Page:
Stories

When change begins at home Stories

29 June, 2021

Linh welcomed us in her house with a cheerful smile that brightened a cold and drizzly afternoon.

Trang Thi Ngoc Linh, known as Linh, is 31 years old and is a member of the Mong ethnic community. Caught up in the middle of a business transaction, she pointed to a bamboo basket and explained that a customer from Hanoi had ordered 10 kg of ‘cát cánh’ for their restaurant’s ‘thắng cố’ dish.

Cát cánh is a herbaceous plant of the bellflower family used in traditional medicine and cooking. This annual crop is a good source of income for households in Linh’s Ta Van Chu Commune.

“I have just returned from picking them. The main season is over, so the price is VND 55,000 ($3 CAD) per kilogram. In mid-season I could get only VND 35,000 ($2 CAD) per kilo,” said Linh.

Just two years ago it would have been hard to imagine Linh so confidently managing a business transaction via her mobile phone.

Linh finished grade 12 when she was 17 and soon after fell in love and got married. She moved in with her husband and his family in Ta Van Chu Commune, Bac Ha District, Lao Cai Province. This was a turning point for a young girl who has always lived and worked with her immediate family.

Before getting married, Linh had studied and supported her mother with maize farming. Her father was a buffalo trader, so her family was considered relatively well-off. When she moved in to live with her husband, her new position as the oldest daughter-in-law of a large family kept her busy from morning until night.

On her husband’s family farm of three hectares, Linh started cultivating rice, maize, potato, groundnuts, tea and plums. At home, she was caring for the animals and doing household chores.

With no money of her own and not being particularly good at farming or housework, Linh quickly found out she had almost no voice in her new home. She would follow her parents-in-law’s demands and had no control over the money she earned. Linh was only able to move around the house and go to the fields.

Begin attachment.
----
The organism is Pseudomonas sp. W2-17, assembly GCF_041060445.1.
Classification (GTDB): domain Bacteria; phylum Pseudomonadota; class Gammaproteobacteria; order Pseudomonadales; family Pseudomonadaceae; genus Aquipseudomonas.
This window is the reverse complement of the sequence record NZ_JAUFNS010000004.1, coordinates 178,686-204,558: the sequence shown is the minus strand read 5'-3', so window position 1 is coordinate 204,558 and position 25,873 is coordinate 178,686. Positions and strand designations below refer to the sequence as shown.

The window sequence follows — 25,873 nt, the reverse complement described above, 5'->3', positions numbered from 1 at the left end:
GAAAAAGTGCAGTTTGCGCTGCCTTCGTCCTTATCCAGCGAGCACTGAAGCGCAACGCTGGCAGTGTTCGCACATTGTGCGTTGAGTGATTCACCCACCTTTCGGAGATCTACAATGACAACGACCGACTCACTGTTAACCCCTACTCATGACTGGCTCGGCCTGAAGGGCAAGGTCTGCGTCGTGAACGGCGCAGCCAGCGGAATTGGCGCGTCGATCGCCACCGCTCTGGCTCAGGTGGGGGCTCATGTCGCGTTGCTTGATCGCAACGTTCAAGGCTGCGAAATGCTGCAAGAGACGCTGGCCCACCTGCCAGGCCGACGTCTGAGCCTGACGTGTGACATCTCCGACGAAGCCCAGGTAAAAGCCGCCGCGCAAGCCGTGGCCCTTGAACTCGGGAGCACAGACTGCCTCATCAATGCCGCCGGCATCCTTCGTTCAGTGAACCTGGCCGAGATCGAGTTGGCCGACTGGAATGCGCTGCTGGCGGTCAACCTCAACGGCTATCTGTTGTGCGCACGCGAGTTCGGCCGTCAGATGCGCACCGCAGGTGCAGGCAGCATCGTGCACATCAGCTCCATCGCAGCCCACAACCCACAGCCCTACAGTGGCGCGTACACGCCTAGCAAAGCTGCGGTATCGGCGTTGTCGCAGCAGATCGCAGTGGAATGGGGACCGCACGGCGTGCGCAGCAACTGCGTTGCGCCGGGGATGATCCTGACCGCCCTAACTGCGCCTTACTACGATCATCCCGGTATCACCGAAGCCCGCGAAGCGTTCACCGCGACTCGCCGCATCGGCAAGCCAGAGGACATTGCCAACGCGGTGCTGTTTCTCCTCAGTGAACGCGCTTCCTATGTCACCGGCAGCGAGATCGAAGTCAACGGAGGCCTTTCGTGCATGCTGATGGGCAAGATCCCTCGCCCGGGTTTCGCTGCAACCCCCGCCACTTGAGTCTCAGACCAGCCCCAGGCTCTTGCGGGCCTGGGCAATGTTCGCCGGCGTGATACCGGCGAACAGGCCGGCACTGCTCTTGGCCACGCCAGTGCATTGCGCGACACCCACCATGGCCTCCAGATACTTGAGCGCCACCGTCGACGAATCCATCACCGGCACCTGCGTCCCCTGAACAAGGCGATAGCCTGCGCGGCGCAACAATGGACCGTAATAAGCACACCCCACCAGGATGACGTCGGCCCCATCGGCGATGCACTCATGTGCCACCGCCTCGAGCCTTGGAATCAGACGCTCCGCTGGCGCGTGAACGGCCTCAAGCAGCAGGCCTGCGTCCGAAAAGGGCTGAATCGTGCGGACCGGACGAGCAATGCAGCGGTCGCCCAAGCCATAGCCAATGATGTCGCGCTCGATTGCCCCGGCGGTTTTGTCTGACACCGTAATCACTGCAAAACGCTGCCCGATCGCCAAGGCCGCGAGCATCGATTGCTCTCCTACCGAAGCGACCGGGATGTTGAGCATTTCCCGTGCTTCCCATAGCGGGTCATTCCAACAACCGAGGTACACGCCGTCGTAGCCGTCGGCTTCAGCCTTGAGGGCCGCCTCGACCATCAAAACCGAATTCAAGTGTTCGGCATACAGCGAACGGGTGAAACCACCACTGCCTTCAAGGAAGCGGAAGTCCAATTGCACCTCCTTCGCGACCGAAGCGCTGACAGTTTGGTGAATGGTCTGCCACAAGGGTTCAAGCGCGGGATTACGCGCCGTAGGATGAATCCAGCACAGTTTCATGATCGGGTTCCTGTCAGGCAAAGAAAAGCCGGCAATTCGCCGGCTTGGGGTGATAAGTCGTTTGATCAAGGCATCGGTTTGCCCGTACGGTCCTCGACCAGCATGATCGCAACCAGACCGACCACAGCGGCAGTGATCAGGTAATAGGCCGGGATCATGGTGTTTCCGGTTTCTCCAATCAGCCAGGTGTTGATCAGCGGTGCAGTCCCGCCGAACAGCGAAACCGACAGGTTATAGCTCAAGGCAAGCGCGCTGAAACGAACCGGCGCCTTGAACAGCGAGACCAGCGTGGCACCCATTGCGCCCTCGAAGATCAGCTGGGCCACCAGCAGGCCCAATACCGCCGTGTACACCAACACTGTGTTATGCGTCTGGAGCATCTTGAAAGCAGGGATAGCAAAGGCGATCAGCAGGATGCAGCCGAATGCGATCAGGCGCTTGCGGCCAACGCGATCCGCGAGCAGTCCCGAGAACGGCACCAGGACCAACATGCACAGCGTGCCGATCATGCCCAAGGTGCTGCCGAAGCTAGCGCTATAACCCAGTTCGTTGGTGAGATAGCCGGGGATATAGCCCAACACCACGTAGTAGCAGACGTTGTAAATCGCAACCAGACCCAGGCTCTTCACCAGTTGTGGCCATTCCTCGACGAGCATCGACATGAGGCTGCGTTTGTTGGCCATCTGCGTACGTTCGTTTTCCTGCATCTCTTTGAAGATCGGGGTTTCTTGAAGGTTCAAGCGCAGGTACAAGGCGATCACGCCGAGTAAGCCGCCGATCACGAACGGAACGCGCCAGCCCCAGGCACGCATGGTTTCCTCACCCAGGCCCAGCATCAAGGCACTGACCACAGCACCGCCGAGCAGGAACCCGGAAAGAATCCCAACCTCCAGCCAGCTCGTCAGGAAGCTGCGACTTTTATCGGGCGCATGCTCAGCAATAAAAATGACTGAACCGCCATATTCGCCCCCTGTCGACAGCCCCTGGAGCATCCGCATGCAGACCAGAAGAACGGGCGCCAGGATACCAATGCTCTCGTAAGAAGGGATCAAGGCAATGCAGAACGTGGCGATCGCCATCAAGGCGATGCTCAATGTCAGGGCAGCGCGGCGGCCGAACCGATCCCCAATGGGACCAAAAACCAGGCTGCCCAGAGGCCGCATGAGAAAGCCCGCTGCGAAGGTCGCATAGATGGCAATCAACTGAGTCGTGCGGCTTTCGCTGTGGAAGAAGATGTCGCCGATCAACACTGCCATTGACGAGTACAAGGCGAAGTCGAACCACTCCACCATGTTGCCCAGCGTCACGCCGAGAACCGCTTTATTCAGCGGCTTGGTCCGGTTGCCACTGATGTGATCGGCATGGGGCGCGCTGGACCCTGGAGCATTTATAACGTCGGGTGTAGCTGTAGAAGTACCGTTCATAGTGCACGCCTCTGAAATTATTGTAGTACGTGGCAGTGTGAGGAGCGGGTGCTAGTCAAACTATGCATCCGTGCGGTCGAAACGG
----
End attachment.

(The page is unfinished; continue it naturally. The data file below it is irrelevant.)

GREAT project beneficiary working at home in Ta Van Chu commune, Vietnam

Linh at her home in Ta Van Chu commune, Bac Ha district, Lao Cai province

Linh became a beneficiary of the Australian-funded Gender Responsive Equitable Agriculture and Tourism (GREAT) Program. The Program is implemented by Cowater International and Helvetas Vietnam. Since then, her skills and confidence have improved. The project is focused on women’s economic empowerment through market systems development in medicinal plants and inter-cropping with Shan Tea. With support from the project, Linh learned about new techniques for cultivating medicinal plants and organic tea. She also learned about gender equality and household financial management.

Linh shared her newly acquired knowledge with her husband and discussed how they might apply it. At first, Linh faced resistance from her husband and her parents-in-law. By continuing to share the benefits of the new agricultural techniques and practices she had learned, she was able to persuade them to try cultivating organic tea and medicinal plants in line with the Good Agricultural and Collecting Practices (GACP) standard.

Previously, the family’s income from cash crops was limited and unstable, and sometimes their customers would not pay them. This changed after the family started growing medicinal plants. The plants are sold from the farm gate at good prices, resulting in a higher and more stable income for the family. As a result, Linh expanded the medicinal plant growing areas and started to care for the uncultivated tea garden.

From one hectare of medicinal plants, Linh was able to harvest 1.7 tonnes and earned VND 34 million ($1800 CAD) in one year. This additional income was in addition to revenue generated from their plum and tea gardens. It has had a big impact on the financial situation of her household.

As part her participation in GREAT, Linh also received training in leadership and presentation skills. She was coached to be a trainer and is now helping men and women in Bac Ha district to strengthen these important skills.

Linh’s life has changed significantly. She feels more empowered in her household because the income she is earning is covering most of her family’s food and living costs. Her parents-in-law have greater respect for her abilities and contributions to the household and she has more freedom to make her decisions and move around freely.

Linh has plans to continue investing in medicinal plants and tea cultivation and to begin identifying new customers.

Linh’s story is an example for many women in the Bac Ha remote mountainous region.  It is inspiring to see that more women are engaging in small-scale high-value agriculture to support a better life for their families.

Download the story in PDF.


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